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Radiol Clin North Am. 2009 Sep;47(5):827-31, vi. doi: 10.1016/j.rcl.2009.05.003.

Nephrogenic systemic fibrosis: history and epidemiology.

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  • 1Department of Diagnostic Sciences, Faculty of Health Sciences, University of Copenhagen, Blegdamsvej 3B, DK-2200 Copenhagen N, Denmark. hentho01@heh.regionh.dk

Abstract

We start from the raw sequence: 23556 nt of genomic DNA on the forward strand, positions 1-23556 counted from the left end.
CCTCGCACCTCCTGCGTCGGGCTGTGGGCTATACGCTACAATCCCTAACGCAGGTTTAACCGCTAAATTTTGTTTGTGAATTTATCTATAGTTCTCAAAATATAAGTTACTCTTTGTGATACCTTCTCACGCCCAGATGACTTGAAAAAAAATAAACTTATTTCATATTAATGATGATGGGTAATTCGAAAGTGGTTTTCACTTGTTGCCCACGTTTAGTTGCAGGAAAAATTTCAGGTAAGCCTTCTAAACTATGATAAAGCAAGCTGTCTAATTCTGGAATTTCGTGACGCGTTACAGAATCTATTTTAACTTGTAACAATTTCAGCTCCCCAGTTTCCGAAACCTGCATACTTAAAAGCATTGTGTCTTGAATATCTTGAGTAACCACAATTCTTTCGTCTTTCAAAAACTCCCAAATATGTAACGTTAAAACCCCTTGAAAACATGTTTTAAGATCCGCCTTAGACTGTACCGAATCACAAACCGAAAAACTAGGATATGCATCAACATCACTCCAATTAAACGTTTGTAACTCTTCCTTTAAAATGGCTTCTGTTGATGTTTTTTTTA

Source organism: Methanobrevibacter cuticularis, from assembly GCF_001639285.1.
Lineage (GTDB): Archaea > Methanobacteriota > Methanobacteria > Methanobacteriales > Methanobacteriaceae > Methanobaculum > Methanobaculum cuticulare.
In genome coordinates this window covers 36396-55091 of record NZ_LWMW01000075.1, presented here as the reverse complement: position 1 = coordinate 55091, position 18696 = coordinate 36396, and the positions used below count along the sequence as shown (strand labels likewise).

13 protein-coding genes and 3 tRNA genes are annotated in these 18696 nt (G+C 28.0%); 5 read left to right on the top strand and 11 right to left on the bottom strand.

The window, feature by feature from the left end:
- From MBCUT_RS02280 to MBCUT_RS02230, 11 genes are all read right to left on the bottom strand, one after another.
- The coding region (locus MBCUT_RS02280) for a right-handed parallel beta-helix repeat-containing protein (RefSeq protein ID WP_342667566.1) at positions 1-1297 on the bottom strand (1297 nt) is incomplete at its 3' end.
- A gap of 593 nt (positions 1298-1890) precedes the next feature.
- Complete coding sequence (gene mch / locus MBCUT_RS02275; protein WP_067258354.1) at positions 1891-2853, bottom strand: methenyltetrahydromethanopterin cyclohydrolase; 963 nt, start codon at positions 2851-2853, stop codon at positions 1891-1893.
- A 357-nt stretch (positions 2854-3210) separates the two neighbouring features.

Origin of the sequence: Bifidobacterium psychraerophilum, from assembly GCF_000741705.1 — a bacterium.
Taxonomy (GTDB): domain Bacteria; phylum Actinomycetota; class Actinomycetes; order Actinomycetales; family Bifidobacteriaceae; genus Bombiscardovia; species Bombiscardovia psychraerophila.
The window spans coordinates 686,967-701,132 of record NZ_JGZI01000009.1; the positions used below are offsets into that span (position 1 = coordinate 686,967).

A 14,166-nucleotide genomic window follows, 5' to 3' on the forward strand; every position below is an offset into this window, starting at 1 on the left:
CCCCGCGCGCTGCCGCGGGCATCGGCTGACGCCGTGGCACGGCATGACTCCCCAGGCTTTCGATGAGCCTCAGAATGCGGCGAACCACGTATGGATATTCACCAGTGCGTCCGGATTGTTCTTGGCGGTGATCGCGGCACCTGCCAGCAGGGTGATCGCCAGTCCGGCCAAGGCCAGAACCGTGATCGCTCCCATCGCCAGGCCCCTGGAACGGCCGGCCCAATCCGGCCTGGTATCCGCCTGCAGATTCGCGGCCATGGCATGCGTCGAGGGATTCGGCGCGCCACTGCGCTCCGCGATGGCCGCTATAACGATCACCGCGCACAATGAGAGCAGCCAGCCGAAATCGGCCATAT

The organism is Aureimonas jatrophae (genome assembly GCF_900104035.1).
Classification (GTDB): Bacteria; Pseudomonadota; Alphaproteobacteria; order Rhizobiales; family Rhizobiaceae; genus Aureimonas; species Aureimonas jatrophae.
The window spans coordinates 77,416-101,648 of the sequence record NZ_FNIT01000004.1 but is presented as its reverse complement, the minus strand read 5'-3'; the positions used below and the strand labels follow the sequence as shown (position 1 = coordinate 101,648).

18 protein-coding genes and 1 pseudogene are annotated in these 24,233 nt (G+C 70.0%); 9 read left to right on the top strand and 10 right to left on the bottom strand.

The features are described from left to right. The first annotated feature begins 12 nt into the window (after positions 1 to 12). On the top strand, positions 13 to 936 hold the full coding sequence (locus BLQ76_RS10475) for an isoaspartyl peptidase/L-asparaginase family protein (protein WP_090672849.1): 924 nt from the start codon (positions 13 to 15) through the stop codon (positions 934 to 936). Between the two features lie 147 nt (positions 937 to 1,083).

Nephrogenic systemic fibrosis (NSF) is a new disease; the first case was diagnosed in 1997. It took 9 years before an association between NSF and gadolinium-based contrast agents (Gd-CAs) was identified. Gadolinium has several advantages for use in relation to enhanced MRI, but it is also a toxic heavy metal. For nearly 20 years, it was believed that Gd-CAs were safe, and they were used liberally. The prevalence of NSF cases varies between the various Gd-CAs, and adequate documentation of NSF cases after exposure to extracellular Gd-CAs remains a problem. All evidence points toward the fact that the real number of patients who have NSF has not been accurately totaled; the disease seems to be underdiagnosed for various reasons.

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